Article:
Instead of the first Spirit Engine’s opening, where the three characters were magically transported to the same spot with no explanation, the heroes of Spirit Engine 2 meet up in a forest by chance. And their encounter is an intense one–the three strangers all find themselves wandering through the forest outside town for different reasons, but they are drawn together when two children are kidnapped by a cult that plans to murder them. You chase after the children to find that one has already been mercilessly slaughtered by the assassin-like cult, but you manage to save the other. The young girl, Isabelle, is then entrusted to the care of the three strangers, who will grow to trust each other whether they want to or not in a quest that starts small and gets more and more epic as each hour of gameplay passes.
Speaking of hours, the game isn’t too incredibly long. On Easy, from beginning to end, the game took me 12 hours to complete. Harder difficulties may require some level-grinding, but the plot arc remains similar each time around. It is definitely worth playing through more than once, so it seems perfect to me that the game only takes about 10 hours to finish. The world and the scope of the game felt much larger, and I was surprised that my total time was so short.
Myth and Morality
One aspect of this game that really drew me in is the attention to detail given to the plot. Mark Pay’s writing is decent, in terms of dialogue, but where this game really shines is in the world itself. In this game, there are two major nations that have fought in the past but are currently holding peace. You start your game in the Lereftain nation, and the soldiers of the country are quick to assume that the Keeper cult operates out of Yaegara, the opposing nation. However, your party is quick to discern that neither country is evil, though war is still likely since relations are fragile. The political intrigue is fantastic, and the plot includes spies, ancient secrets, as well as the aforementioned cult of assassins.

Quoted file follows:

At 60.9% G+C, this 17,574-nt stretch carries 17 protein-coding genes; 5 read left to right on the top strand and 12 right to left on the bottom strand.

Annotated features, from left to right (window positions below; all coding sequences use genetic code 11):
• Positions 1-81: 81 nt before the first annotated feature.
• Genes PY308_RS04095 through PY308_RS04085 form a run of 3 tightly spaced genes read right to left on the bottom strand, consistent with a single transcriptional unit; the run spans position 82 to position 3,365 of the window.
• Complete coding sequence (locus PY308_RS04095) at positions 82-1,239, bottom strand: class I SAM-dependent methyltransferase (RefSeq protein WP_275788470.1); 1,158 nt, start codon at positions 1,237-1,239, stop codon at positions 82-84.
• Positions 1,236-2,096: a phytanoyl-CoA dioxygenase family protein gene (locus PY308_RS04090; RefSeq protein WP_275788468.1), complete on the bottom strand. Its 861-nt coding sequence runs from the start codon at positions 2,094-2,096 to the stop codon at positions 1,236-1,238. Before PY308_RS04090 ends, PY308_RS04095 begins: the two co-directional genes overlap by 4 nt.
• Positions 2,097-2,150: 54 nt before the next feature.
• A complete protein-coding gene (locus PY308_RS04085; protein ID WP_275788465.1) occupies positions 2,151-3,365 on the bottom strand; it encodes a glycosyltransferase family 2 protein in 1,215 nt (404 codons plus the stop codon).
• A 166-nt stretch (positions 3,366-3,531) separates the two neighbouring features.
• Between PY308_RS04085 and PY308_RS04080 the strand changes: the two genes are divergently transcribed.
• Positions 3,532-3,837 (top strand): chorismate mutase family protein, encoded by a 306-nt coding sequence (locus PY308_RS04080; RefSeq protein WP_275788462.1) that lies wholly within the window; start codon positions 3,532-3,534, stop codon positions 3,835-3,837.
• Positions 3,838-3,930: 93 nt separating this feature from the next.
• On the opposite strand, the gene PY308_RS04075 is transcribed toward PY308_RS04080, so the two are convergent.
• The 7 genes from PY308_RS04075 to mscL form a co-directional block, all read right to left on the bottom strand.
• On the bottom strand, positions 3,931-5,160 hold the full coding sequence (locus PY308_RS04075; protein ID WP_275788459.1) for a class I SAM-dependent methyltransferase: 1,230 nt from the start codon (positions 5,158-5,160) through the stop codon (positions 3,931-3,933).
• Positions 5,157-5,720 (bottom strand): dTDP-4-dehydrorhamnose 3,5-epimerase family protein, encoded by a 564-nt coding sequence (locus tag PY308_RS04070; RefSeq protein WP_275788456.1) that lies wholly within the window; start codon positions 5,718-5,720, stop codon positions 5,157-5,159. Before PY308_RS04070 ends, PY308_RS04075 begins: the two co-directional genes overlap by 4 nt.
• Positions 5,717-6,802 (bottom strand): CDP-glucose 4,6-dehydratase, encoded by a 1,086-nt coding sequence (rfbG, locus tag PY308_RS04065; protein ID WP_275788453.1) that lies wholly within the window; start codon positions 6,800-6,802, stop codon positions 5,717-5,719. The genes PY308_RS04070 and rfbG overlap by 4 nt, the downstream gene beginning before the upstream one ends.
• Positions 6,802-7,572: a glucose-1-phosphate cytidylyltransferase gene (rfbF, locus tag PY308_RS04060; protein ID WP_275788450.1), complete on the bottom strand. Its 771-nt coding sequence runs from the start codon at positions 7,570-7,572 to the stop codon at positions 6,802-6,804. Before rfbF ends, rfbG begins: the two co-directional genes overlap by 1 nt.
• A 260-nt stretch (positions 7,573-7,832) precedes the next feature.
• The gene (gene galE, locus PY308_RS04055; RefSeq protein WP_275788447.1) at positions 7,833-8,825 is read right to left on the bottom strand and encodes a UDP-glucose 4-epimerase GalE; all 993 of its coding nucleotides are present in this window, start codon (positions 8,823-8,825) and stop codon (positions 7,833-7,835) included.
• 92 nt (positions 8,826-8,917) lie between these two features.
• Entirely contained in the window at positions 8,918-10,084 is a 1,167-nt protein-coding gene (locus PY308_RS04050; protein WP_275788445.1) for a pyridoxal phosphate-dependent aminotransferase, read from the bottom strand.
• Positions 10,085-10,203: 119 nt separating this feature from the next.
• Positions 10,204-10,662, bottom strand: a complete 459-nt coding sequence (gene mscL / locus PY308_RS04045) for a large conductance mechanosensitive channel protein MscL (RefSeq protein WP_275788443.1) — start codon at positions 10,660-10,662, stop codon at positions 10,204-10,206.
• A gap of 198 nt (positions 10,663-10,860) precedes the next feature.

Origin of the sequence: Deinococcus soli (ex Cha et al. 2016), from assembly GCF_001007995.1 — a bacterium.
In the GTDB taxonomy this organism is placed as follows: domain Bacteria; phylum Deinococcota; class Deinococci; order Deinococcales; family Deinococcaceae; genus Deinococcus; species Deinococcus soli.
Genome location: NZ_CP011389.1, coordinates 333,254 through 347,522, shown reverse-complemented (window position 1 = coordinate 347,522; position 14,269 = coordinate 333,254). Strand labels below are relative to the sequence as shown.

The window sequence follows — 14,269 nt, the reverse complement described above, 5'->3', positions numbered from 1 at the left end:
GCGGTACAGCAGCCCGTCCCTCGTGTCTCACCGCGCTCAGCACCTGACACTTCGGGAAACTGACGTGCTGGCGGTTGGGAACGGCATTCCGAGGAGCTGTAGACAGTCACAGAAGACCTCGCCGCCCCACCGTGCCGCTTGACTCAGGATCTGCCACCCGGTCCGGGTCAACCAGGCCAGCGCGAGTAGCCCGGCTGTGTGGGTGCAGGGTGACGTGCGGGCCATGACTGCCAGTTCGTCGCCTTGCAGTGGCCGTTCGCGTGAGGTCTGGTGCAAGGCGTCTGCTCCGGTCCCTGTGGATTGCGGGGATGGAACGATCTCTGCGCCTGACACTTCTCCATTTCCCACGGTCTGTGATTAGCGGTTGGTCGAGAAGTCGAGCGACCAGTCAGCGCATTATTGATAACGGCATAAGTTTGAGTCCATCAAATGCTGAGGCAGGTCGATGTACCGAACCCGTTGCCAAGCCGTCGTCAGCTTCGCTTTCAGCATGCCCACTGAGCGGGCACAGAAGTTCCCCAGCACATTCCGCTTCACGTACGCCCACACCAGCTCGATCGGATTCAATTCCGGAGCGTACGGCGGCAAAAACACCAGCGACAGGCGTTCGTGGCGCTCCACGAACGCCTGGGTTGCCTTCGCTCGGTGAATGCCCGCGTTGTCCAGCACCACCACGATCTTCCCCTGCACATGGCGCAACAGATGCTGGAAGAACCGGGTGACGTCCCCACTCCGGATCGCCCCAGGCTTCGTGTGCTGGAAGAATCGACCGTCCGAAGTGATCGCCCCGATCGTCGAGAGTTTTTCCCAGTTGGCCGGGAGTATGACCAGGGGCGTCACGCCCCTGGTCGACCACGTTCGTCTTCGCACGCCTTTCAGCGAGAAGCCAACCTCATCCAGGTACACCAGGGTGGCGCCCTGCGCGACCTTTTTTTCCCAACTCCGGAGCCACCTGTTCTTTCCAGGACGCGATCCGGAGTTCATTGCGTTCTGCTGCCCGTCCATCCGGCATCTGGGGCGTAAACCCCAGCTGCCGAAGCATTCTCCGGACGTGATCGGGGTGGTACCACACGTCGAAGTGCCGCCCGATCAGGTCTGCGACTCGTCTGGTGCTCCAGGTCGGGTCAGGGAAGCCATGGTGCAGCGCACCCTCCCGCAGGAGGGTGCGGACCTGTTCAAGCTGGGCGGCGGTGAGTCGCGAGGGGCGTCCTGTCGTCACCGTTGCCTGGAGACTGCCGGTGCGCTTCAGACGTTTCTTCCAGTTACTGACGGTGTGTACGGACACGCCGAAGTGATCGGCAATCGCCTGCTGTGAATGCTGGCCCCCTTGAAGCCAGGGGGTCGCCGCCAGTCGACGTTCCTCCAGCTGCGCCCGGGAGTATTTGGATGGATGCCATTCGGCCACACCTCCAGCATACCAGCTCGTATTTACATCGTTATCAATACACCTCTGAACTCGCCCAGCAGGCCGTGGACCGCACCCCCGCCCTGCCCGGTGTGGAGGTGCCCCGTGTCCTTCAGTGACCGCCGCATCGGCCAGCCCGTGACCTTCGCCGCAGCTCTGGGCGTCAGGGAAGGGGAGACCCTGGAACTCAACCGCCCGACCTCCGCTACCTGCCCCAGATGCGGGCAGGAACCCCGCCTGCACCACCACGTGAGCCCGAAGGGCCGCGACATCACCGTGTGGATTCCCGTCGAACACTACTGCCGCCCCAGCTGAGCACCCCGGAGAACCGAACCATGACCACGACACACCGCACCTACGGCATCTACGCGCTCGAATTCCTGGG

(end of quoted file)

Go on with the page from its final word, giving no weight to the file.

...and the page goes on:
It seems that Mark was trying to subtly put a message out there, but it isn’t a happy one. What we see here is the tragic vision, the requirement of compromise, and the foolhardiness of humanity. I am very quickly reminded of a Shakespearian play when I recall the events of The Spirit Engine 2. Except, unlike Shakespeare, Pay’s medieval fantasy world includes some very imaginative extra-terrestrial creatures that bring a very important slant to the plot. I don’t want to give anything away. Just play the game and learn.
Your characters have a variety of personal worldviews that are reformed and shape to (almost) match one another by the game’s end. There are no easy answers in this world; it’s like a hostage situation further twisted by the possibility that the hostile parties are actually acting in favor of that nebulous term, “the greater good.”
Turtles and Rabbits and Cheetahs, Oh My!